Works Wonders wins Innovations in American Government Award

Gov. Gina Raimondo speaks about the success of the Works Wonders program. Photo by Sarah Grucza

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The Ash Center for Democratic Governance and Innovation, a leading research center at the John F. Kennedy School of Government at Harvard University, today named Works Wonders, a job training and placement initiative in Rhode Island aimed at youth who have aged out of — or are about to age out of — state care, as the winner of the 2018 Innovations in American Government Award. The award was presented to Rhode Island Gov. Gina Raimondo ’93 on Dec. 12, at a ceremony at the State House.

“Works Wonders is an outstanding program that helps foster kids in Rhode Island reach their full potential,” said Gov. Gina Raimondo. “Through a partnership with two state agencies and Foster Forward, Rhode Island is meeting a crucial need for a population that is too often underserved. This would not have been possible without the foster youth who were both co-creators and participants in the program — and absolutely instrumental to its success. I also want to thank the teams at the Department of Labor and Training, the Department of Children, Youth, and Families and particularly the folks at Foster Forward for their steadfast commitment to Rhode Island. I’m honored that the Ash Center at Harvard Kennedy School is recognizing this important work and awarding Works Wonders the 2018 Innovations in American Government Award.”

Picture of smiling man with glasses
Works Wonders program participant Tobias Bear spoke at the awards ceremony about the impact of the program on his life. Photo by Sarah Grucza

Rhode Island’s Works Wonders program was recognized by the Innovations Award Program at the Ash Center for its groundbreaking approach to filling the gap between traditional workforce development programs, which are traditionally aimed at adults, and youth-centric programs which assume a level of parental engagement. The program involves adolescents ages 16-21 in a rounded support system that addresses both hard and soft skills. Participating youth have access to education, peer support, counseling, experiential learning opportunities, and ultimately, paid jobs, vocational programs, and continued educational opportunities.  A recent research study showed that Works Wonders has an 83 percent completion rate and participants are 37 percent more likely to be employed as compared to those who didn’t participate in the program.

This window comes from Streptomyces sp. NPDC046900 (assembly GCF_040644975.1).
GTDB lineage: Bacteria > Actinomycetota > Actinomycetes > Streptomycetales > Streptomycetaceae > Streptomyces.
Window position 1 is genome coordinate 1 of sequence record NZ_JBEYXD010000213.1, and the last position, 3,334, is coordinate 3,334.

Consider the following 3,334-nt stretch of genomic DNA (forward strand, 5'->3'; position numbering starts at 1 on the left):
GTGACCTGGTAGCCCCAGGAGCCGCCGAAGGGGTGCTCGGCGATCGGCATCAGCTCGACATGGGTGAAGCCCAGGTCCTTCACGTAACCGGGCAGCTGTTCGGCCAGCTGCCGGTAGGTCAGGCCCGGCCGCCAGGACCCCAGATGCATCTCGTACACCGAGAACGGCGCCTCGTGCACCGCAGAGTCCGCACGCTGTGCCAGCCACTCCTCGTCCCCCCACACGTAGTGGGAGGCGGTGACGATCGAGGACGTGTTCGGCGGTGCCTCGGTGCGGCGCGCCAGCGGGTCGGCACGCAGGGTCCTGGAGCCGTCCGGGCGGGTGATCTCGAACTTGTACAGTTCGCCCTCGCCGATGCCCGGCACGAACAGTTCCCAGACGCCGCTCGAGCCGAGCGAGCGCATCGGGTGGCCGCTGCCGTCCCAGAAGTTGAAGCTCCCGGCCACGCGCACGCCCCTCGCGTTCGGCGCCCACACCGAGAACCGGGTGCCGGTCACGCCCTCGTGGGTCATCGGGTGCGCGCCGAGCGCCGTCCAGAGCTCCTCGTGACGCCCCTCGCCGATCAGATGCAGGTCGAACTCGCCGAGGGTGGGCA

“Rhode Island’s Works Wonders is an exemplar of how a range of stakeholders can come together to identify and meet the needs of an underserved group,” said Stephen Goldsmith, Daniel Paul Professor of the Practice of Government and the Director of the Innovations in American Government Program at Harvard Kennedy School of Government. “The award selection committee was unanimous in voting for Works Wonders as this year’s winner. We hope that this recognition will help the program scale and its award-winning attributes be adopted by other jurisdictions.”

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